NASA is preparing to be part of President Barack Obama’s inaugural festivities that are slated to occur from Jan. 18–21. Several events are planned to take place during this period, including an open house of NASA Headquarters, a star party, and a NASA Social.
The inauguration will provide the public with an opportunity to meet astronauts and members of the space agency’s Mars Science Laboratory team, who is responsible for the Curiosity rover currently trundling across the surface of the Red Planet.
During Obama’s first inaugural activities, NASA was the final participant—even falling behind the “Lawn Rangers,” a precision lawn mower drill team. According to the schedule of events, it appears that the space agency has been given higher billing at the first inaugural parade.
The breakdown of the events that are scheduled to take place during this period are as follows:
Jan. 18: NASA Headquarters at 300 E St. SW in Washington will be open from 10 a.m. to 4 p.m. EST. Two panel discussions will be held that the public can participate in at the James Webb Auditorium. These will take place at 10 a.m. and 2 p.m., and will detail NASA’s plans for future human space missions, the importance of developing new and advanced technologies, what science is being conducted on the International Space Station, and NASA’s future plans for Mars exploration. For those planning to attend, you must enter through the Headquarters’ West Lobby, which is located near the intersection of 4th and E streets SW.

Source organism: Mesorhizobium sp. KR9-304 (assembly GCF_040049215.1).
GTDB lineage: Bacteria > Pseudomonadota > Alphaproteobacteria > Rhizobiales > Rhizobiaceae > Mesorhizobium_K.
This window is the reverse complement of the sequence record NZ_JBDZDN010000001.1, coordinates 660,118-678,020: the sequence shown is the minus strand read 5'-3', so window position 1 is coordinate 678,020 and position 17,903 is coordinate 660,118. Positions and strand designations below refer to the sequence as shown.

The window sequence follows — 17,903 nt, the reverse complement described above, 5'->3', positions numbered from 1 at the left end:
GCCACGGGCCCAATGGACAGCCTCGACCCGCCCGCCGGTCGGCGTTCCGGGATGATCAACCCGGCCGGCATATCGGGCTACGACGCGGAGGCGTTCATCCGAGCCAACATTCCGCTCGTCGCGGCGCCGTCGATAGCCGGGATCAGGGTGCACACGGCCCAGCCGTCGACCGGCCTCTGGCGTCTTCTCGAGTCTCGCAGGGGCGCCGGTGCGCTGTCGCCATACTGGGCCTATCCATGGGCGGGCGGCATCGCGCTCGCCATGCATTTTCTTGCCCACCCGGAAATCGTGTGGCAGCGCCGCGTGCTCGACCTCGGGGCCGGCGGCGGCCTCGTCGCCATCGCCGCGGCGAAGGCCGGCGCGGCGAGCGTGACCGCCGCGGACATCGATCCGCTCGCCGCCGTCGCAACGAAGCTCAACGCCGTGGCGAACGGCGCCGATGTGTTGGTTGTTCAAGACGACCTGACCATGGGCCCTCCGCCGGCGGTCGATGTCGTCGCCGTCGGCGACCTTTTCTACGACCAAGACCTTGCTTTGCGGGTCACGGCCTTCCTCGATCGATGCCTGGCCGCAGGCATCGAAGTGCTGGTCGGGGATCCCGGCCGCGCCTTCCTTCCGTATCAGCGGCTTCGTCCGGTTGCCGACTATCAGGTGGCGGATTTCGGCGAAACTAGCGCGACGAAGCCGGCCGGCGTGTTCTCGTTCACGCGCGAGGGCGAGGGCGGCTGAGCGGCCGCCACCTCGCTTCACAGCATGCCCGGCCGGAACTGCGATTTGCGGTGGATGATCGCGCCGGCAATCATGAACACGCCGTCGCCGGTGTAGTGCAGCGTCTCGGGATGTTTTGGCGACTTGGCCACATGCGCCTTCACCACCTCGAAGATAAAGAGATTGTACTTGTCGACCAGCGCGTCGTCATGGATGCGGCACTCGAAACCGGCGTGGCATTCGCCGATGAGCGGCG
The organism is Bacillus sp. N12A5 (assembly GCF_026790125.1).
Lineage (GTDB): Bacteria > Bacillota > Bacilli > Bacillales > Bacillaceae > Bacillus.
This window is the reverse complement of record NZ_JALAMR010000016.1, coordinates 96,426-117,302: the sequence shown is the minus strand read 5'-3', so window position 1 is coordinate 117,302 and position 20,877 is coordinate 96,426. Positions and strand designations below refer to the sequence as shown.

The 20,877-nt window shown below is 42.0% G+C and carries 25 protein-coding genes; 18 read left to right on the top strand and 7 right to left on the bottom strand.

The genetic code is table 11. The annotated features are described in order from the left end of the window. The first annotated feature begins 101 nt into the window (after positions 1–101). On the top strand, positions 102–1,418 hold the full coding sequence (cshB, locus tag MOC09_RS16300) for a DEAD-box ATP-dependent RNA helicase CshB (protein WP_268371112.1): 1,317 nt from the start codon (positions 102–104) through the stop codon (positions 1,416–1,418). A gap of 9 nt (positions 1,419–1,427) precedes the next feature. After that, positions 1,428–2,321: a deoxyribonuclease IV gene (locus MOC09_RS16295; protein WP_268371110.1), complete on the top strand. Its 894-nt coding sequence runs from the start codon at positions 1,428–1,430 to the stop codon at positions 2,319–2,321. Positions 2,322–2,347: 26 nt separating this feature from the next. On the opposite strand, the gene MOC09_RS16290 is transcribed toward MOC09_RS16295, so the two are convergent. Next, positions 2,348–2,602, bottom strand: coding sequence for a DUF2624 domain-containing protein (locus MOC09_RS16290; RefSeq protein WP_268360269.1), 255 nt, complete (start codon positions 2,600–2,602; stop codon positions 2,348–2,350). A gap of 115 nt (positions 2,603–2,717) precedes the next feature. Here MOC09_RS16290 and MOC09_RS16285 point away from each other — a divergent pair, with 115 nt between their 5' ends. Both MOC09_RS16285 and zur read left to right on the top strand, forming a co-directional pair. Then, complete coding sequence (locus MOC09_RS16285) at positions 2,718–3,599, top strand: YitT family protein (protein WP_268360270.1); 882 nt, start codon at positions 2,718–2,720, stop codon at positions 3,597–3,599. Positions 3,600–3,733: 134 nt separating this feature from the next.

Jan. 19: NASA will participate with other federal agencies as part of the National Day of Service on the National Mall in Washington D.C. from 10 a.m. to 5 p.m. The public will also have the chance to meet astronauts and to directly interact with NASA representatives to learn more about what the space agency is doing. Guests that would like to visit NASA’s tent can find it on the Mall between 14th St. and the 12th St. expressway underpass, in the Education Section. That evening the Star Party will be held at the Arlington Planetarium in Arlington, Va., from 5:30–9:30 p.m. Telescopes will be made available for the public to star gaze and professional astronomers, NASA astronauts, and other experts will be on hand to inform the public more about what they are seeing. The Star Party is free and open to the public, and will be held at the David M. Brown Planetarium, located at 1426 North Quincy Street, Arlington (next to Washington Lee High School). The planetarium is named for one of the astronauts that died on space shuttle Columbia’s last mission, STS-107.